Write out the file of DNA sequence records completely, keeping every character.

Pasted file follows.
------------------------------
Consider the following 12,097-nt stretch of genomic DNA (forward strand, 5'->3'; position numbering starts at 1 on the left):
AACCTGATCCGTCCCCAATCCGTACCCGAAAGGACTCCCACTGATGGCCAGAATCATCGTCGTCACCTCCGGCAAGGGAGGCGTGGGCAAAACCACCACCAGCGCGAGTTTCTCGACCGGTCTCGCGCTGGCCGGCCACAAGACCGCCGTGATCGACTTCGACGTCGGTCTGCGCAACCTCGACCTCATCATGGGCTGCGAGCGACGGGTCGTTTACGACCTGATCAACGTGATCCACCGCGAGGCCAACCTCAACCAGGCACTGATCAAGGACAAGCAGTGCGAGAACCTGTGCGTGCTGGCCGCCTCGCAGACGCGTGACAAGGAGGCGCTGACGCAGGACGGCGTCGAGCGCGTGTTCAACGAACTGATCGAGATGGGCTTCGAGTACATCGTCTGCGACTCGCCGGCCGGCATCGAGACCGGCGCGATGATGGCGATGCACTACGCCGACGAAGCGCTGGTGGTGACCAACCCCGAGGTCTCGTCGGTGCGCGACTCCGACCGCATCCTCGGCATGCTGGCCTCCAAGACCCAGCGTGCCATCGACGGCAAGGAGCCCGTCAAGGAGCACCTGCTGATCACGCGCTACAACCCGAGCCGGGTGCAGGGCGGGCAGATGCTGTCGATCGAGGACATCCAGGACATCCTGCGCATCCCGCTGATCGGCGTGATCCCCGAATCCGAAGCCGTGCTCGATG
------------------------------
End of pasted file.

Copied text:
Consider the following 12,097-nt stretch of genomic DNA (forward strand, 5'->3'; position numbering starts at 1 on the left):
AACCTGATCCGTCCCCAATCCGTACCCGAAAGGACTCCCACTGATGGCCAGAATCATCGTCGTCACCTCCGGCAAGGGAGGCGTGGGCAAAACCACCACCAGCGCGAGTTTCTCGACCGGTCTCGCGCTGGCCGGCCACAAGACCGCCGTGATCGACTTCGACGTCGGTCTGCGCAACCTCGACCTCATCATGGGCTGCGAGCGACGGGTCGTTTACGACCTGATCAACGTGATCCACCGCGAGGCCAACCTCAACCAGGCACTGATCAAGGACAAGCAGTGCGAGAACCTGTGCGTGCTGGCCGCCTCGCAGACGCGTGACAAGGAGGCGCTGACGCAGGACGGCGTCGAGCGCGTGTTCAACGAACTGATCGAGATGGGCTTCGAGTACATCGTCTGCGACTCGCCGGCCGGCATCGAGACCGGCGCGATGATGGCGATGCACTACGCCGACGAAGCGCTGGTGGTGACCAACCCCGAGGTCTCGTCGGTGCGCGACTCCGACCGCATCCTCGGCATGCTGGCCTCCAAGACCCAGCGTGCCATCGACGGCAAGGAGCCCGTCAAGGAGCACCTGCTGATCACGCGCTACAACCCGAGCCGGGTGCAGGGCGGGCAGATGCTGTCGATCGAGGACATCCAGGACATCCTGCGCATCCCGCTGATCGGCGTGATCCCCGAATCCGAAGCCGTGCTCGATG